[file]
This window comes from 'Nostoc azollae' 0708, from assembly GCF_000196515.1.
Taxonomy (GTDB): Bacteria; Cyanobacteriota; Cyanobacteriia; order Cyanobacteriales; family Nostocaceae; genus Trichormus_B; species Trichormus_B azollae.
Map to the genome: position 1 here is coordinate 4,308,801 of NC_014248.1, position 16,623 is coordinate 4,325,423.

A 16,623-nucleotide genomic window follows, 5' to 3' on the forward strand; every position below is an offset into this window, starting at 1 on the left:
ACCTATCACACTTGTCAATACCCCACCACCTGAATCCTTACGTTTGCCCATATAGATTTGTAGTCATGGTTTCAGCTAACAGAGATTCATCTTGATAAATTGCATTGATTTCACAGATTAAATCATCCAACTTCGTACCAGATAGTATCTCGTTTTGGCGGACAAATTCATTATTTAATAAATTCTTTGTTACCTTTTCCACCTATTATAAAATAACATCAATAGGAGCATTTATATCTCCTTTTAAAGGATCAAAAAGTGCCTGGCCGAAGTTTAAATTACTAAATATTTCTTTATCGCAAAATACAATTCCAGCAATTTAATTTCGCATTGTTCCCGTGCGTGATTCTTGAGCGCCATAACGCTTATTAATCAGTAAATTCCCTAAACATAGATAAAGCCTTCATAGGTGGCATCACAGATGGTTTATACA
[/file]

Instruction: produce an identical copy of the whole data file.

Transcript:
This window comes from 'Nostoc azollae' 0708, from assembly GCF_000196515.1.
Taxonomy (GTDB): Bacteria; Cyanobacteriota; Cyanobacteriia; order Cyanobacteriales; family Nostocaceae; genus Trichormus_B; species Trichormus_B azollae.
Map to the genome: position 1 here is coordinate 4,308,801 of NC_014248.1, position 16,623 is coordinate 4,325,423.

A 16,623-nucleotide genomic window follows, 5' to 3' on the forward strand; every position below is an offset into this window, starting at 1 on the left:
ACCTATCACACTTGTCAATACCCCACCACCTGAATCCTTACGTTTGCCCATATAGATTTGTAGTCATGGTTTCAGCTAACAGAGATTCATCTTGATAAATTGCATTGATTTCACAGATTAAATCATCCAACTTCGTACCAGATAGTATCTCGTTTTGGCGGACAAATTCATTATTTAATAAATTCTTTGTTACCTTTTCCACCTATTATAAAATAACATCAATAGGAGCATTTATATCTCCTTTTAAAGGATCAAAAAGTGCCTGGCCGAAGTTTAAATTACTAAATATTTCTTTATCGCAAAATACAATTCCAGCAATTTAATTTCGCATTGTTCCCGTGCGTGATTCTTGAGCGCCATAACGCTTATTAATCAGTAAATTCCCTAAACATAGATAAAGCCTTCATAGGTGGCATCACAGATGGTTTATACA